And ask: what should those two numbers be instead? And how do you propose to get there?
Speaking of proposals… At Econlib, John Phelan puts forth A Modest Proposal to Fix Social Security. Pedestrian solutions (let the cuts to benefits happen; raise taxes astronomically) are both painful and boring.
Fortunately, there is a less gruesome solution. Remember, that in an “actuarially unfunded,” ‘Pay-As-You-Go’ system, your contribution to its capacity to pay benefits out to you in the future isn’t the money you pay in today, that immediately gets paid out to some retiree, it is your contribution to the tax base of the future: your children, in other words. We could fix Social Security by making payouts dependent on how many children you have had.
This might strike some as unfair. But the generation now retiring is the one which voted for the politicians who passed across-the-board benefit increases of 7% (1965), 13% (1967), 15% (1969), 10% (1971), 20% (1972), and 11% (1974). In 1972, benefits were tied to the Consumer Price Index, yielding an annual ‘cost of living adjustment.’ All this was at a time when, as Paul Samuelson was explaining, the capacity of the system to meet such commitments depended on “this generation [having] children at the same rate as did previous generations:” And they didn’t. The Boomers voted themselves ever higher Social Security benefits without having the children to pay for them.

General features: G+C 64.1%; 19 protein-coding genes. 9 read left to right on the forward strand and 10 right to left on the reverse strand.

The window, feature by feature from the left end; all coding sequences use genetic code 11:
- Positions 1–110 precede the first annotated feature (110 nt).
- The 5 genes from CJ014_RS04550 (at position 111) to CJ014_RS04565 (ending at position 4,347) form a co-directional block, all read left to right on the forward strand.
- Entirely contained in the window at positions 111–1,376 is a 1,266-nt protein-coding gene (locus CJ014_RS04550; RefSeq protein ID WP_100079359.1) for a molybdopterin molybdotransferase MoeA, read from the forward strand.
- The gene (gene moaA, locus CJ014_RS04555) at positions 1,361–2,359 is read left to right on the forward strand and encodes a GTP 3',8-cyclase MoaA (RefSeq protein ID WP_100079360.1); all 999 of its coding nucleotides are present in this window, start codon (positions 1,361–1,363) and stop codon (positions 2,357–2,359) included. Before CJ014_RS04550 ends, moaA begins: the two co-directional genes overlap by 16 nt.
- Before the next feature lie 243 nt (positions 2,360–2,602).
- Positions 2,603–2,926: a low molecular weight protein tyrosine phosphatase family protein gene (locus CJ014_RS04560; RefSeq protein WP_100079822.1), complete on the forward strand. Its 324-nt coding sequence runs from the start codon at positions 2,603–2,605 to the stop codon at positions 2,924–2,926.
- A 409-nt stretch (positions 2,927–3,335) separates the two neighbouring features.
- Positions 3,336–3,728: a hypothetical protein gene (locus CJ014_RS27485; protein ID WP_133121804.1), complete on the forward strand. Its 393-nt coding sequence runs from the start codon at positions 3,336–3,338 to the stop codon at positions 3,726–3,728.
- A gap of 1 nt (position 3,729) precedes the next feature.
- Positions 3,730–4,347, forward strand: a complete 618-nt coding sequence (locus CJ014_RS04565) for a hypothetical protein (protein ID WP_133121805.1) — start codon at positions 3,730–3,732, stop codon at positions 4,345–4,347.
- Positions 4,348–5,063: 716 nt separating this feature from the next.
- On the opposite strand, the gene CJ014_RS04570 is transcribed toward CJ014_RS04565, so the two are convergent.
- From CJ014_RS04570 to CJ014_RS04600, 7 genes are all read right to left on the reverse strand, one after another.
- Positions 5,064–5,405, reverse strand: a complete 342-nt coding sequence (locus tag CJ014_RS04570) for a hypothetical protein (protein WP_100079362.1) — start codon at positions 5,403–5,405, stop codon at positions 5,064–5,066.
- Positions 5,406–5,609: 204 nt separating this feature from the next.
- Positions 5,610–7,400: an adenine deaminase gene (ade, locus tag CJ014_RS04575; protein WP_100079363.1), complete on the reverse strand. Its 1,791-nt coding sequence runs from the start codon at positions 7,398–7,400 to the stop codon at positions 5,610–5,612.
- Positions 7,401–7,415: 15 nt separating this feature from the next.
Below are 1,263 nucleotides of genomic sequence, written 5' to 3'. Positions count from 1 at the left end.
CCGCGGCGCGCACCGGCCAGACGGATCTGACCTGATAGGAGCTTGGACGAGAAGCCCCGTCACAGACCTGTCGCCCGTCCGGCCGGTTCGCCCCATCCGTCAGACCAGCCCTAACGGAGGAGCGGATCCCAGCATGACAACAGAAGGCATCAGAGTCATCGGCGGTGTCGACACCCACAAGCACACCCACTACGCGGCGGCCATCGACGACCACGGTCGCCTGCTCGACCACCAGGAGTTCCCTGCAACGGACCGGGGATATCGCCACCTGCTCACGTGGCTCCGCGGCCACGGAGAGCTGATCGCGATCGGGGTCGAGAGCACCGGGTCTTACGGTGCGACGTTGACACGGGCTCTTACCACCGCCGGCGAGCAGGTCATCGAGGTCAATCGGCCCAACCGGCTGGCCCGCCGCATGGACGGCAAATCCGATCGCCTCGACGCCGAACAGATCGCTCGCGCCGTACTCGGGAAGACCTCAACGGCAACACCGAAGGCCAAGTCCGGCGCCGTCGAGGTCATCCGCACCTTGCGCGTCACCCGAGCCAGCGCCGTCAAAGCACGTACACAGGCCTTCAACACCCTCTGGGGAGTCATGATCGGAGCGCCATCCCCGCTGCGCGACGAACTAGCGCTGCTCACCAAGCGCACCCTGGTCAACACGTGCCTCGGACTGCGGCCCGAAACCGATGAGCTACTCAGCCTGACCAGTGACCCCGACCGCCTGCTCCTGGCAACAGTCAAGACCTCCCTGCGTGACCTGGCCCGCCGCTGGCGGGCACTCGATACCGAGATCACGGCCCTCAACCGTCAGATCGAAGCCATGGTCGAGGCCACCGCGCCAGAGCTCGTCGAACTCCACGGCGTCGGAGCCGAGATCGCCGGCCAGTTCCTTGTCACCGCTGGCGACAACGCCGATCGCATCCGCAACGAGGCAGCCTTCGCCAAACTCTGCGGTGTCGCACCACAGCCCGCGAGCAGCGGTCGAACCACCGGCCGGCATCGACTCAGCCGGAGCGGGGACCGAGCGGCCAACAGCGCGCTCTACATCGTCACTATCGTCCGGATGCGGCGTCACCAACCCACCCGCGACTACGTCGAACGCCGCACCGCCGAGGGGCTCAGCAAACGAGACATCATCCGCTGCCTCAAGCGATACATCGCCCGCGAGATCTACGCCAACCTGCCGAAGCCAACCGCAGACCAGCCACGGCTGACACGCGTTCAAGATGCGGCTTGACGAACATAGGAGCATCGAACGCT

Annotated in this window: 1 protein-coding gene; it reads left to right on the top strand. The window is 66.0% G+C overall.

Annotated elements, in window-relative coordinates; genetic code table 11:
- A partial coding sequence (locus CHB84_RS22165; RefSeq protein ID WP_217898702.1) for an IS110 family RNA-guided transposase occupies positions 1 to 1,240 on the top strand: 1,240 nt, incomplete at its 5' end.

I'm 85.6% certain that in calling this a "modest proposal", Phelan is being entirely Swiftian. Nevertheless I left a comment on that last bit I bolded above:
Quibble: In the mid-1960s to early 1970s timeframe you point to, the Boomers were pretty young, some not even of voting age. Those who were voting, I don’t think a lot of them were thinking about Social Security at the time (other than a drag on their paychecks), let alone using it as a single-issue voting guide.
But go ahead and blame the Boomers; we’re used to being blamed for stuff.
Ann Althouse rudely corrects Miss Manners. And it's a joy to behold: When the manners expert is unaccountably snooty... and wrong..
Miss Manners, at WaPo — answering some question about how to eat haricot verts and informing us that haricots verts means string beans — adds a snarky parenthetical: "(Considering the number of people who think 'RSVP' is a noun, Miss Manners is not going to trust that everyone passed high school French.)"
First, passing a high school course doesn't signify much knowledge. What do you have to do to fail? Surely not enough to ensure you know the phrase underlying the initialism "RSVP." I'll bet you could pass without even knowing how to say "please."
But more importantly, is there anything about French that makes it wrong for a person speaking English to use "RSVP" as a noun? I find my answer in the Oxford English Dictionary:
And according to the OED RSVP-as-a-noun is pretty much standard English usage and has been since 1850.
Moral: don't be bullied by snarky WaPo columnists.